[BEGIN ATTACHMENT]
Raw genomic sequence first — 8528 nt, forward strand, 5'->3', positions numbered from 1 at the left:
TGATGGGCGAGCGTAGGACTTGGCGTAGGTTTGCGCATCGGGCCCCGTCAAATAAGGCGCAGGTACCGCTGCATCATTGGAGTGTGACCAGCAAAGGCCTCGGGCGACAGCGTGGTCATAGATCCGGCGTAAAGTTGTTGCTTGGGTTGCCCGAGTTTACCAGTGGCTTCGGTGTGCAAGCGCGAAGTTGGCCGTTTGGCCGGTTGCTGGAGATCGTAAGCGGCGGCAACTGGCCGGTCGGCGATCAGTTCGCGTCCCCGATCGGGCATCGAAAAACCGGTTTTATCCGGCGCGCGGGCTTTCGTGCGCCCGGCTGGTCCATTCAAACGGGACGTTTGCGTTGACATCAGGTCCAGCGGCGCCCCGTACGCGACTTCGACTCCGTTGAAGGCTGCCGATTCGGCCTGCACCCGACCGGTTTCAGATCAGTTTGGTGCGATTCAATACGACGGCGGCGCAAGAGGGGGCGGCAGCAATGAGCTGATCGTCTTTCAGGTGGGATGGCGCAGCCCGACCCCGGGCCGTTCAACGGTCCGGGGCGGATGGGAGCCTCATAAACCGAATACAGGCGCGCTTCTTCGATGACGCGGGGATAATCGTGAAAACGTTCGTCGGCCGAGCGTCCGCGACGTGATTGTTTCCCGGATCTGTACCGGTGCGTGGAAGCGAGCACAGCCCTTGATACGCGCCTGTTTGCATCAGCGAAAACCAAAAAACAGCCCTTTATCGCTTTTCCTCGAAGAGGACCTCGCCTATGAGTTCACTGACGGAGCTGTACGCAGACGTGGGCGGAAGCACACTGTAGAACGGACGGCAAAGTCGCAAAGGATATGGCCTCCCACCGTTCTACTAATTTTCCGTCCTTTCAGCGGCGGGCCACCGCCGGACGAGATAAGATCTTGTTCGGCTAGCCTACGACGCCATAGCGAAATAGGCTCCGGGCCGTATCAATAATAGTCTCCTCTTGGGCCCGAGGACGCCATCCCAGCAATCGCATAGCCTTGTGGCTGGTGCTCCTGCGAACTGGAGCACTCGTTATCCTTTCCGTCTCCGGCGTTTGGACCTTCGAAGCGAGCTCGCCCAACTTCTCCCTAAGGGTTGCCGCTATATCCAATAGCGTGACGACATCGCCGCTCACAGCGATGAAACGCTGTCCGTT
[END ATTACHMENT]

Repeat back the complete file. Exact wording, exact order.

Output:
Raw genomic sequence first — 8528 nt, forward strand, 5'->3', positions numbered from 1 at the left:
TGATGGGCGAGCGTAGGACTTGGCGTAGGTTTGCGCATCGGGCCCCGTCAAATAAGGCGCAGGTACCGCTGCATCATTGGAGTGTGACCAGCAAAGGCCTCGGGCGACAGCGTGGTCATAGATCCGGCGTAAAGTTGTTGCTTGGGTTGCCCGAGTTTACCAGTGGCTTCGGTGTGCAAGCGCGAAGTTGGCCGTTTGGCCGGTTGCTGGAGATCGTAAGCGGCGGCAACTGGCCGGTCGGCGATCAGTTCGCGTCCCCGATCGGGCATCGAAAAACCGGTTTTATCCGGCGCGCGGGCTTTCGTGCGCCCGGCTGGTCCATTCAAACGGGACGTTTGCGTTGACATCAGGTCCAGCGGCGCCCCGTACGCGACTTCGACTCCGTTGAAGGCTGCCGATTCGGCCTGCACCCGACCGGTTTCAGATCAGTTTGGTGCGATTCAATACGACGGCGGCGCAAGAGGGGGCGGCAGCAATGAGCTGATCGTCTTTCAGGTGGGATGGCGCAGCCCGACCCCGGGCCGTTCAACGGTCCGGGGCGGATGGGAGCCTCATAAACCGAATACAGGCGCGCTTCTTCGATGACGCGGGGATAATCGTGAAAACGTTCGTCGGCCGAGCGTCCGCGACGTGATTGTTTCCCGGATCTGTACCGGTGCGTGGAAGCGAGCACAGCCCTTGATACGCGCCTGTTTGCATCAGCGAAAACCAAAAAACAGCCCTTTATCGCTTTTCCTCGAAGAGGACCTCGCCTATGAGTTCACTGACGGAGCTGTACGCAGACGTGGGCGGAAGCACACTGTAGAACGGACGGCAAAGTCGCAAAGGATATGGCCTCCCACCGTTCTACTAATTTTCCGTCCTTTCAGCGGCGGGCCACCGCCGGACGAGATAAGATCTTGTTCGGCTAGCCTACGACGCCATAGCGAAATAGGCTCCGGGCCGTATCAATAATAGTCTCCTCTTGGGCCCGAGGACGCCATCCCAGCAATCGCATAGCCTTGTGGCTGGTGCTCCTGCGAACTGGAGCACTCGTTATCCTTTCCGTCTCCGGCGTTTGGACCTTCGAAGCGAGCTCGCCCAACTTCTCCCTAAGGGTTGCCGCTATATCCAATAGCGTGACGACATCGCCGCTCACAGCGATGAAACGCTGTCCGTT